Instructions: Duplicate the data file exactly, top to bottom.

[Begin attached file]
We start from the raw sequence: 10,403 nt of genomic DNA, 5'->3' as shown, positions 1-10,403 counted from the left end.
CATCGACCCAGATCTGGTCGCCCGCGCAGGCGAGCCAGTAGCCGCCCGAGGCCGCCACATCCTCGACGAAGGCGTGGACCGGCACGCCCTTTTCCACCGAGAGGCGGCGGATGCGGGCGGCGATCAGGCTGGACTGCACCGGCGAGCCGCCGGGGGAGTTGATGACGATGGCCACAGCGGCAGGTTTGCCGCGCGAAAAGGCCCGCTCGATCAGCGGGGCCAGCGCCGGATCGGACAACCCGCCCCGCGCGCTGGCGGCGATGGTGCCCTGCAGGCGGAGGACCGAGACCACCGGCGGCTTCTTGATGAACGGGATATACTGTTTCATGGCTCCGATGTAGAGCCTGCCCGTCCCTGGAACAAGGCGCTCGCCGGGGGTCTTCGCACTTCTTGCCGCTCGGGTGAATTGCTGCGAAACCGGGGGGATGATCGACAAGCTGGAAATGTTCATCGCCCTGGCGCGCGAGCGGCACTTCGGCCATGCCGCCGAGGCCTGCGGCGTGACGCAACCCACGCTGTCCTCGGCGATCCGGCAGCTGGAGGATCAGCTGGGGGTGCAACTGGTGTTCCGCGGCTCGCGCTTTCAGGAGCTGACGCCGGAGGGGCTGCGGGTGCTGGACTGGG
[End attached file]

We start from the raw sequence: 10,403 nt of genomic DNA, 5'->3' as shown, positions 1-10,403 counted from the left end.
CATCGACCCAGATCTGGTCGCCCGCGCAGGCGAGCCAGTAGCCGCCCGAGGCCGCCACATCCTCGACGAAGGCGTGGACCGGCACGCCCTTTTCCACCGAGAGGCGGCGGATGCGGGCGGCGATCAGGCTGGACTGCACCGGCGAGCCGCCGGGGGAGTTGATGACGATGGCCACAGCGGCAGGTTTGCCGCGCGAAAAGGCCCGCTCGATCAGCGGGGCCAGCGCCGGATCGGACAACCCGCCCCGCGCGCTGGCGGCGATGGTGCCCTGCAGGCGGAGGACCGAGACCACCGGCGGCTTCTTGATGAACGGGATATACTGTTTCATGGCTCCGATGTAGAGCCTGCCCGTCCCTGGAACAAGGCGCTCGCCGGGGGTCTTCGCACTTCTTGCCGCTCGGGTGAATTGCTGCGAAACCGGGGGGATGATCGACAAGCTGGAAATGTTCATCGCCCTGGCGCGCGAGCGGCACTTCGGCCATGCCGCCGAGGCCTGCGGCGTGACGCAACCCACGCTGTCCTCGGCGATCCGGCAGCTGGAGGATCAGCTGGGGGTGCAACTGGTGTTCCGCGGCTCGCGCTTTCAGGAGCTGACGCCGGAGGGGCTGCGGGTGCTGGACTGGG